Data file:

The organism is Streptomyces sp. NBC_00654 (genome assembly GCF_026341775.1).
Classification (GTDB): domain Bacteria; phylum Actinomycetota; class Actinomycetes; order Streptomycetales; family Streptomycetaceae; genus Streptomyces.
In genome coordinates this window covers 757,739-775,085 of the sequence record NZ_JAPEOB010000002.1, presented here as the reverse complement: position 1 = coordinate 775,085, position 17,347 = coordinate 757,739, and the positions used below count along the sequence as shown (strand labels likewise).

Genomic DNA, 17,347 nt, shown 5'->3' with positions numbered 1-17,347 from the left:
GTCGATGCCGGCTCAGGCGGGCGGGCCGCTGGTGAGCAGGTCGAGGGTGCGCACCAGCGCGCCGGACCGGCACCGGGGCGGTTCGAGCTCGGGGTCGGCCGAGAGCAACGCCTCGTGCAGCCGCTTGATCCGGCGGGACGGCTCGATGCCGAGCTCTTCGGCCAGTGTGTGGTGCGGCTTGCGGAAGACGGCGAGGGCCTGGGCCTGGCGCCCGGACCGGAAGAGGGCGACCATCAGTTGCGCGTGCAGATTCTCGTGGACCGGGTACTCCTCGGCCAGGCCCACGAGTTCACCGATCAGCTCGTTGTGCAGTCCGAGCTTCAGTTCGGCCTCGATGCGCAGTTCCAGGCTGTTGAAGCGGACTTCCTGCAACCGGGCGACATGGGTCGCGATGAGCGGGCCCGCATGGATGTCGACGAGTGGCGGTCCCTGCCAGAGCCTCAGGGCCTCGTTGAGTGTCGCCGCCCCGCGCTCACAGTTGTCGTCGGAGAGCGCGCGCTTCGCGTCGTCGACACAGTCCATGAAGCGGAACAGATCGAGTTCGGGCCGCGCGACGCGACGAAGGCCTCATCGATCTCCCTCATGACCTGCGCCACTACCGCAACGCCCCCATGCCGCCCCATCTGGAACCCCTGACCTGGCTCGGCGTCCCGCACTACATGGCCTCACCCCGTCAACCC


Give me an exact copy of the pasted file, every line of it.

The organism is Streptomyces sp. NBC_00654 (genome assembly GCF_026341775.1).
Classification (GTDB): domain Bacteria; phylum Actinomycetota; class Actinomycetes; order Streptomycetales; family Streptomycetaceae; genus Streptomyces.
In genome coordinates this window covers 757,739-775,085 of the sequence record NZ_JAPEOB010000002.1, presented here as the reverse complement: position 1 = coordinate 775,085, position 17,347 = coordinate 757,739, and the positions used below count along the sequence as shown (strand labels likewise).

Genomic DNA, 17,347 nt, shown 5'->3' with positions numbered 1-17,347 from the left:
GTCGATGCCGGCTCAGGCGGGCGGGCCGCTGGTGAGCAGGTCGAGGGTGCGCACCAGCGCGCCGGACCGGCACCGGGGCGGTTCGAGCTCGGGGTCGGCCGAGAGCAACGCCTCGTGCAGCCGCTTGATCCGGCGGGACGGCTCGATGCCGAGCTCTTCGGCCAGTGTGTGGTGCGGCTTGCGGAAGACGGCGAGGGCCTGGGCCTGGCGCCCGGACCGGAAGAGGGCGACCATCAGTTGCGCGTGCAGATTCTCGTGGACCGGGTACTCCTCGGCCAGGCCCACGAGTTCACCGATCAGCTCGTTGTGCAGTCCGAGCTTCAGTTCGGCCTCGATGCGCAGTTCCAGGCTGTTGAAGCGGACTTCCTGCAACCGGGCGACATGGGTCGCGATGAGCGGGCCCGCATGGATGTCGACGAGTGGCGGTCCCTGCCAGAGCCTCAGGGCCTCGTTGAGTGTCGCCGCCCCGCGCTCACAGTTGTCGTCGGAGAGCGCGCGCTTCGCGTCGTCGACACAGTCCATGAAGCGGAACAGATCGAGTTCGGGCCGCGCGACGCGACGAAGGCCTCATCGATCTCCCTCATGACCTGCGCCACTACCGCAACGCCCCCATGCCGCCCCATCTGGAACCCCTGACCTGGCTCGGCGTCCCGCACTACATGGCCTCACCCCGTCAACCC